Another set up that has worked for me is a Delaware Bay Green Machine baited with a minnow and strip of squid and instead of a regular sinker I use a Tsunami Ball Jig baited with a strip of squid or Gulp! as my weight. This rig is very effective over a relatively smooth bottom, but will quickly attach itself to hard structure because the ball jig works with the hook swinging loose and pointed towards the bottom.
Inshore wrecks hold flounder, triggerfish and porgies. Clams make a good bait for the triggerfish and porgies while the flounder will take a jig baited with Gulp! or strips of squid.

Fenwick Shoal continues to give up snapper blues to trolled spoons. Pull #0 drone spoons behind a trolling sinker or #1 planer and use a 30-foot leader made from 15-pound fishing line between the lure and the weight.

OFFSHORE OCEAN Fishing was a little on the slow side after the White Marlin Open. Very few billfish were caught along with a few tuna and dolphin.  I would expect to see better action now that we have passed the full moon. The pressure will also be greater with the Mid-Atlantic Tournament running from Cape May and Ocean City.

I got to take advantage of a last-minute offshore opportunity Thursday on the Brenda Lou with Capt. Frank Goodheart out of Sunset Marina in Ocean City. A little luck was with us – went three for three on white marlin in the Wilmington Canyon. 

INDIAN RIVER INLET Flounder fishing continues to improve with more keepers taken from the Inlet and Massey’s Ditch.  Live minnows, spot or mullet have produced most of the keepers.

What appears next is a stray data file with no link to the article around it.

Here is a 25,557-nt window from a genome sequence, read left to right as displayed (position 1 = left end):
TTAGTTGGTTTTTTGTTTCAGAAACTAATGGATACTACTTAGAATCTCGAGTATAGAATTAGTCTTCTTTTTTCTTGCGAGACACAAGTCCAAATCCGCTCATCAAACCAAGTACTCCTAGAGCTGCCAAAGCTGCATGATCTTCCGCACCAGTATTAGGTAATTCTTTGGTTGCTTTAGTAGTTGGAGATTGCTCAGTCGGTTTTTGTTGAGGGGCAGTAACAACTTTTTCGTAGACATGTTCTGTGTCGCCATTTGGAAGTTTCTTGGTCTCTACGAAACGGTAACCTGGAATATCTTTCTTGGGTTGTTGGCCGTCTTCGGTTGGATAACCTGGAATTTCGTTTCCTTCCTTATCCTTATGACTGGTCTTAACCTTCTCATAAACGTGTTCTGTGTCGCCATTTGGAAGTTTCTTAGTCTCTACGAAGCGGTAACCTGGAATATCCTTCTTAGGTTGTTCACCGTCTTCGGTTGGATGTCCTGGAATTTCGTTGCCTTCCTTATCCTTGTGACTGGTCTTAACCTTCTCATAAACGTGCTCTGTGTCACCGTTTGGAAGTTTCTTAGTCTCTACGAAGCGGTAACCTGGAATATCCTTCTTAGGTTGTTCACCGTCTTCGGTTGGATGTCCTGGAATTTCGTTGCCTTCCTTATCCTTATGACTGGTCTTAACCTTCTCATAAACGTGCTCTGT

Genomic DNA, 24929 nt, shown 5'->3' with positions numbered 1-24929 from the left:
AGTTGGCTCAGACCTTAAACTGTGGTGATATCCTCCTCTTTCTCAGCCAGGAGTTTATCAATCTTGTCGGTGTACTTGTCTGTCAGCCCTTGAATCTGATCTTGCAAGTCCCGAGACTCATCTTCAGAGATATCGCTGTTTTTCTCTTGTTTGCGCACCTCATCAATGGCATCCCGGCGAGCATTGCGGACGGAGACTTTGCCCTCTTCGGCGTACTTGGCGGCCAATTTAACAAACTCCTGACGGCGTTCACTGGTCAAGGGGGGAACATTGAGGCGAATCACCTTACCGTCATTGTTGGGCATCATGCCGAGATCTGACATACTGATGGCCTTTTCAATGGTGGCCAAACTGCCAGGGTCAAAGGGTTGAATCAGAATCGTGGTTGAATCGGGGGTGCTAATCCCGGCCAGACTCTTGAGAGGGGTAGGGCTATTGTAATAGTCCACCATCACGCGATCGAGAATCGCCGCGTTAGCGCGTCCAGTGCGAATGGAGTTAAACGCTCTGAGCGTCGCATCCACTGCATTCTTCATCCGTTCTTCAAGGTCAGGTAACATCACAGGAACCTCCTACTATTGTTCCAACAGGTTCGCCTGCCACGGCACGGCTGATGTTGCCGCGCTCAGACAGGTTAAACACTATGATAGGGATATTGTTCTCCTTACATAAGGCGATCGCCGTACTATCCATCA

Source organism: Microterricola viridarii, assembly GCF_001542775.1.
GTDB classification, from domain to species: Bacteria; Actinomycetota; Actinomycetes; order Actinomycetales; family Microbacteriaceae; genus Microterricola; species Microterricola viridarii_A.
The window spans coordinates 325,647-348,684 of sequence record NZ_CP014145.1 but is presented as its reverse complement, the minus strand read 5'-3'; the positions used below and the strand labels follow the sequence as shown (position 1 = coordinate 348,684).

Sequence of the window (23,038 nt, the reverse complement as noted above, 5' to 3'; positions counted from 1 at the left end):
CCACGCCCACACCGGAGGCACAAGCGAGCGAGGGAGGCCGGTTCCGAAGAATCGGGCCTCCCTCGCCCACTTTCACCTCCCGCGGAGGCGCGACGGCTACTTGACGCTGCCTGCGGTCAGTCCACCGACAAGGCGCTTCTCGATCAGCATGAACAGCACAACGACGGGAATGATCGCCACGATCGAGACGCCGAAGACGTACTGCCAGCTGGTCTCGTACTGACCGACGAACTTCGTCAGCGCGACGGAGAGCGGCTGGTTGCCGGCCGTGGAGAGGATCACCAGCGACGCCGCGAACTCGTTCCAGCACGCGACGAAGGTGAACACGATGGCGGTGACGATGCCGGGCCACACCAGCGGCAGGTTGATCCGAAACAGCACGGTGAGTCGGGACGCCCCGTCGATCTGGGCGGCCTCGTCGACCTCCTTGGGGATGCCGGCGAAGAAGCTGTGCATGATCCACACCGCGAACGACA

Had reports of larger croaker caught from the Inlet on bloodworms, sand fleas or squid. A few triggerfish and sheepshead are also in the mix on sand fleas.

SURF FISHING Kings along with small croaker and trout are close in just behind the breakers. Bloodworms will take all three.

FRESHWATER The water in Red Mill Pond is green. I suspect this has been caused by the very warm water acting with the high level of bacteria and fertilizer that washes into the pond on a regular basis. In my travels I have noticed other ponds in Sussex County in worse shape with large amounts of what I call pond scum floating on top.  I would recommend fishing in the tidal rivers or spillways where the moving water is reasonably clean.

PLEASE BE SAFE There have been a rash of boating accidents in the past few weeks. Some are more like a fender-bender on the highway white others have had tragic results.

A businessman from Dover was lost when the boat he was in capsized near Rock Hall, Md.  As I understand the situation, he and two others were out in the Chesapeake Bay when a sudden storm came up. Fortunately, the two others were saved, but they didn’t find the victim until it was too late. He was not wearing his PFD. In Florida a small child was saved because she was wearing her PFD. The boat  overturned trapping the child under the cabin in an air pocket. The PFD kept her alive until help arrived.

In Ocean City, Md. an 11-year-old boy was lost when he fell off of the bow of a pontoon boat and the prop struck him. Another boy was seriously injured. Almost every time I go out in the summer I will see kids riding on the bow of a boat with their legs dangling over the side.  I know most of us probably did this when we were kids and thought it was fun. Please don’t let the kids or adults on your boat make the same mistakes we did as kids.

 *Eric Burnley Sr. is a native Delawarean who has fished the waters of his home state for more than 60 years. He has been a full-time outdoor writer since 1978, with articles appearing in most national magazines as well as many regional publications. He has authored three books, Surf Fishing The Atlantic Coast ,The Ultimate Guide To Catching Striped Bass and Fishing Saltwater Baits.